Hosted by Matthew Duss and Robert Farley, Foreign Entanglements brings together people with contrasting views on America’s role in the world.
On Foreign Entanglements, Rob speaks with Toshi about the new Chinese Air Defense Identification Zone in the East China Sea. Toshi discusses the significance of the ADIZ for military and civilian flights from the US, Japan, and South Korea. They consider how China will enforce the zone. Why here, and why now? Toshi argues that if America recognizes the zone, we might as well pack up and go home. Rob and Toshi debate whether the declaration was a bureaucratic error or came from the top. They conclude by discussing China’s new aircraft carrier, which is deploying to the South China Sea.
On Foreign Entanglements, Rob speaks with Erica about the effectiveness of non-violent protest. Erica works through the logic of why non-violence often proves a better practical choice than violent resistance, while Rob wonders why so many movements nevertheless resort to violence. Erica contrasts Egypt’s 2011 revolution and 2013 coup. They discuss the possibility of creating a policy infrastructure for supporting non-violent resistance, which Erica views with some skepticism. Is it possible to turn a violent movement toward non-violence? Plus: What Erica’s research could have taught the Occupy movement.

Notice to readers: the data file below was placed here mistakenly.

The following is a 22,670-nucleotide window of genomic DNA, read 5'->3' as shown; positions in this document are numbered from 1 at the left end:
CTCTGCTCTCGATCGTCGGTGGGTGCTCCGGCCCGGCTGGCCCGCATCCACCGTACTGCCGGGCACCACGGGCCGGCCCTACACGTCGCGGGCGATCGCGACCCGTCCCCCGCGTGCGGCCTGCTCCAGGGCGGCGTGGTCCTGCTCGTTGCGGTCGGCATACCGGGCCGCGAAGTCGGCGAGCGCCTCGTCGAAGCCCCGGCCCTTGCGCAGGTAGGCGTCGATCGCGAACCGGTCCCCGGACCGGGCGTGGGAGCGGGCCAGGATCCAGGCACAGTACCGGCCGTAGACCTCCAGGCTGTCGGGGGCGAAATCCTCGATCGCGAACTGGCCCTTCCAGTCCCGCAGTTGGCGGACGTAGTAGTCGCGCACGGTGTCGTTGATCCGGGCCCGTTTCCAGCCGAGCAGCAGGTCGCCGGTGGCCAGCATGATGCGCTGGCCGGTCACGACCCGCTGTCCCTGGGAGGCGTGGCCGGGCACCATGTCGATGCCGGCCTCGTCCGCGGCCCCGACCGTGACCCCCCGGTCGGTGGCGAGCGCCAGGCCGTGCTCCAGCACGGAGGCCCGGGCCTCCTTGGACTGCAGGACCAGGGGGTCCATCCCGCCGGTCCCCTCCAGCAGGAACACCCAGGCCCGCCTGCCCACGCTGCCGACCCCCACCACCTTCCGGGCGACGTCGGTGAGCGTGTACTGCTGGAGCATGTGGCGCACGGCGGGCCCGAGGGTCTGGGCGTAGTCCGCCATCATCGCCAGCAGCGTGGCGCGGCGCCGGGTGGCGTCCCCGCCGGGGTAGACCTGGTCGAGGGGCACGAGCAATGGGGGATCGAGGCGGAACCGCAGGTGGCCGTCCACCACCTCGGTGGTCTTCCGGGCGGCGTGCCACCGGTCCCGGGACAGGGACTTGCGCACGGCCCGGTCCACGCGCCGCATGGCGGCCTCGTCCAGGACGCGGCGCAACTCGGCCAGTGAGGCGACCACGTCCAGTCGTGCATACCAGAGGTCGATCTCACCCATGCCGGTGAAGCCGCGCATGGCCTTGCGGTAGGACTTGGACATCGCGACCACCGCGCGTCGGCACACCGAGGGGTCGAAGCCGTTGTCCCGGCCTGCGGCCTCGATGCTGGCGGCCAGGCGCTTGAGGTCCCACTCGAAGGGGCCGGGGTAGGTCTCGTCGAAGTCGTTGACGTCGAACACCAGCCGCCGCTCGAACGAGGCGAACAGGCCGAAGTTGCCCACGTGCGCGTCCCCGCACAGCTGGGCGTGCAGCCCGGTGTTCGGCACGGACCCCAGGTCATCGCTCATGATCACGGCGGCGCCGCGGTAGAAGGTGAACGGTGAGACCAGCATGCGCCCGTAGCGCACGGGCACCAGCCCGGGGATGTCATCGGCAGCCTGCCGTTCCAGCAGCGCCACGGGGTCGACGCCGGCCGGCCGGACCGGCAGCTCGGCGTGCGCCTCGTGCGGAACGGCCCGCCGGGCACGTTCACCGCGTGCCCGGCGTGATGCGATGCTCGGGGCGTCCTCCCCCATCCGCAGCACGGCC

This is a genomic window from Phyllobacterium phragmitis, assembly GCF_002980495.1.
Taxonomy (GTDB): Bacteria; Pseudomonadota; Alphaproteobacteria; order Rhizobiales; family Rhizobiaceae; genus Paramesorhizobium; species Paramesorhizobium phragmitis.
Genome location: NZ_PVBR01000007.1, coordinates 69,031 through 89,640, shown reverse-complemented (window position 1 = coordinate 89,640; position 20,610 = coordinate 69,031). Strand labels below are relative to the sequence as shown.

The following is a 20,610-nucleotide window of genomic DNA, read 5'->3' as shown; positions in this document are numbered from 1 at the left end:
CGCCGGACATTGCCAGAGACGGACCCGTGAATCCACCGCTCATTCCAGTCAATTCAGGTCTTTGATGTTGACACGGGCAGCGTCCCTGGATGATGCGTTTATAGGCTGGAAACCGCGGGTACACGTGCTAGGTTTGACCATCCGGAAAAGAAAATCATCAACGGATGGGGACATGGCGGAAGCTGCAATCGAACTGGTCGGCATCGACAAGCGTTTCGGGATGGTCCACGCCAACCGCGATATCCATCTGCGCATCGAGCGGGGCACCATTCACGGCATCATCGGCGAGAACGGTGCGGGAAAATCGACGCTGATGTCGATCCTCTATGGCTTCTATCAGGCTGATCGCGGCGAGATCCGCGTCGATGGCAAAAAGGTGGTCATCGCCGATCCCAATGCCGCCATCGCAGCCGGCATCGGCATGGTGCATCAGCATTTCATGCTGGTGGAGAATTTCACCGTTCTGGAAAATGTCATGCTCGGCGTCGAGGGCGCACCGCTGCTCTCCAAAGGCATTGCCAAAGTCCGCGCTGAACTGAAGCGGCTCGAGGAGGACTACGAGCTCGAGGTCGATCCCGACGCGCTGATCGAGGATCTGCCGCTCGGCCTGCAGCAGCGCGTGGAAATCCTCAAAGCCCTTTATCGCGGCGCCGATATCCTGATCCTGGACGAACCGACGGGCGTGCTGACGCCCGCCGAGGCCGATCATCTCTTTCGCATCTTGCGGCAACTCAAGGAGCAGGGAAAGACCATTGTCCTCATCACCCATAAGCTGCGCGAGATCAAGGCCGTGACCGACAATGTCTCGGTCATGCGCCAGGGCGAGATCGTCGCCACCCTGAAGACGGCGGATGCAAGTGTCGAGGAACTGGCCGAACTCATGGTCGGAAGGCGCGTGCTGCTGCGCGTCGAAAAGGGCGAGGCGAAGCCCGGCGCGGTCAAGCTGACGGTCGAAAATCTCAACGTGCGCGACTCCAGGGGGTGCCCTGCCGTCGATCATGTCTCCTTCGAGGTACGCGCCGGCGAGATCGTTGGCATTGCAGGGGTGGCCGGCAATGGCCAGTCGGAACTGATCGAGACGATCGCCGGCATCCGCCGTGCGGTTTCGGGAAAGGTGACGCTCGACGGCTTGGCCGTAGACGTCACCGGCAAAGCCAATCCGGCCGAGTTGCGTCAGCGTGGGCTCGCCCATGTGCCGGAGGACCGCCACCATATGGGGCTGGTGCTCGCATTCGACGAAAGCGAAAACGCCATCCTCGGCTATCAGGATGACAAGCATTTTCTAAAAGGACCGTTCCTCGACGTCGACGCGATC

On Foreign Entanglements, Matt and Meir discuss the Iran nuclear negotiations. They disagree over whether the Arak reactor should be halted as a first step or under a final deal, but agree that additional sanctions now being considered by Congress are a bad idea. Would a nuclear deal help or hinder the cause of political reform in Iran? Turning to Israel, Matt can’t believe that Avigdor Lieberman is now sounding more reasonable than Netanyahu. Does Bibi recognize the linkage between settlements and Iran?
On Foreign Entanglements, Rob and Daniel take a critical look at the idea that America must keep force “on the table” with respect to nuclear negotiations with Iran. They discuss the news that Saudi Arabia may have contracted for a nuclear deterrent with Pakistan, and briefly discuss Israeli attitudes toward the negotiations. How will domestic US political considerations affect a nuclear deal? They next examine the ongoing political phenomenon that is John Bolton. Rob and Daniel conclude with a discussion of air power and American foreign policy.
On Foreign Entanglements, Rob and Kelsey don their Breaking Bad Halloween costumes to talk about drones and science fiction. Kelsey describes many of the less well-known uses of drones, including anti-poaching and disaster relief efforts. They identify a distinction between how drones are really used and their popular image. They then discuss the technological cross-pollination between military and civilian uses. Turning to the new Ender’s Game film, they explore how the sci-fi series treats child soldiers and anticipates drone warfare. What can the Ender series tell us about the moral implications of drones?